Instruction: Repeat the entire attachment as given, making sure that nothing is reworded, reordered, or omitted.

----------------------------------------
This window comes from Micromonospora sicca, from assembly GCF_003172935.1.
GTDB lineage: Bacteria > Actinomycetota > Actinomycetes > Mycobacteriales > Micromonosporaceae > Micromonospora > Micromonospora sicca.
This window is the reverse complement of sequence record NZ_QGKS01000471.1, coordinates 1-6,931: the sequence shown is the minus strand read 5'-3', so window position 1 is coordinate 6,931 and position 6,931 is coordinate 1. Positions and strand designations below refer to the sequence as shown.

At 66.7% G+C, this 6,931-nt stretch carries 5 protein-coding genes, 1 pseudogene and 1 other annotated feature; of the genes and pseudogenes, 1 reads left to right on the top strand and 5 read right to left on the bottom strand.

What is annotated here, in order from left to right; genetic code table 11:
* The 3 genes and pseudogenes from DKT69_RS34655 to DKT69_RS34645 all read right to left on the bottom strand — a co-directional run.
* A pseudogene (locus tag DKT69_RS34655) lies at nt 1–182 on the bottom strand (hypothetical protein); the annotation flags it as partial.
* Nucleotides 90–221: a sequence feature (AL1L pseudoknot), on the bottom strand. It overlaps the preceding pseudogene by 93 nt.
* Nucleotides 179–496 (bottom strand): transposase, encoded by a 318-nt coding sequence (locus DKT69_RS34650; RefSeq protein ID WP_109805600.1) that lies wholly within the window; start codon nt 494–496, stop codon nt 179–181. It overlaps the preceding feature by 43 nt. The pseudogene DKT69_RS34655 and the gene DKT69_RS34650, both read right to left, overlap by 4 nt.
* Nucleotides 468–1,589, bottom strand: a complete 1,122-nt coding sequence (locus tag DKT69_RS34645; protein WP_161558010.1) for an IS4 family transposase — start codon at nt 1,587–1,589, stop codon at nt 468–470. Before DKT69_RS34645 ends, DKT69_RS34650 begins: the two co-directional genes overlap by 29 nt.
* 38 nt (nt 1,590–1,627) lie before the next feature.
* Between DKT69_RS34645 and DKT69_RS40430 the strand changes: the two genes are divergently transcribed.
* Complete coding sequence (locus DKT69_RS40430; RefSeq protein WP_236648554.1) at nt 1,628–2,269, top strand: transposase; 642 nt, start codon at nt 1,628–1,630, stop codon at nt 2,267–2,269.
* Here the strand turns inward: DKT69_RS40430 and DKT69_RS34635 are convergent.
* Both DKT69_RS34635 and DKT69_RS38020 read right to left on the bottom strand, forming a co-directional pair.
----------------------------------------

This window comes from Micromonospora sicca, from assembly GCF_003172935.1.
GTDB lineage: Bacteria > Actinomycetota > Actinomycetes > Mycobacteriales > Micromonosporaceae > Micromonospora > Micromonospora sicca.
This window is the reverse complement of sequence record NZ_QGKS01000471.1, coordinates 1-6,931: the sequence shown is the minus strand read 5'-3', so window position 1 is coordinate 6,931 and position 6,931 is coordinate 1. Positions and strand designations below refer to the sequence as shown.

At 66.7% G+C, this 6,931-nt stretch carries 5 protein-coding genes, 1 pseudogene and 1 other annotated feature; of the genes and pseudogenes, 1 reads left to right on the top strand and 5 read right to left on the bottom strand.

What is annotated here, in order from left to right; genetic code table 11:
* The 3 genes and pseudogenes from DKT69_RS34655 to DKT69_RS34645 all read right to left on the bottom strand — a co-directional run.
* A pseudogene (locus tag DKT69_RS34655) lies at nt 1–182 on the bottom strand (hypothetical protein); the annotation flags it as partial.
* Nucleotides 90–221: a sequence feature (AL1L pseudoknot), on the bottom strand. It overlaps the preceding pseudogene by 93 nt.
* Nucleotides 179–496 (bottom strand): transposase, encoded by a 318-nt coding sequence (locus DKT69_RS34650; RefSeq protein ID WP_109805600.1) that lies wholly within the window; start codon nt 494–496, stop codon nt 179–181. It overlaps the preceding feature by 43 nt. The pseudogene DKT69_RS34655 and the gene DKT69_RS34650, both read right to left, overlap by 4 nt.
* Nucleotides 468–1,589, bottom strand: a complete 1,122-nt coding sequence (locus tag DKT69_RS34645; protein WP_161558010.1) for an IS4 family transposase — start codon at nt 1,587–1,589, stop codon at nt 468–470. Before DKT69_RS34645 ends, DKT69_RS34650 begins: the two co-directional genes overlap by 29 nt.
* 38 nt (nt 1,590–1,627) lie before the next feature.
* Between DKT69_RS34645 and DKT69_RS40430 the strand changes: the two genes are divergently transcribed.
* Complete coding sequence (locus DKT69_RS40430; RefSeq protein WP_236648554.1) at nt 1,628–2,269, top strand: transposase; 642 nt, start codon at nt 1,628–1,630, stop codon at nt 2,267–2,269.
* Here the strand turns inward: DKT69_RS40430 and DKT69_RS34635 are convergent.
* Both DKT69_RS34635 and DKT69_RS38020 read right to left on the bottom strand, forming a co-directional pair.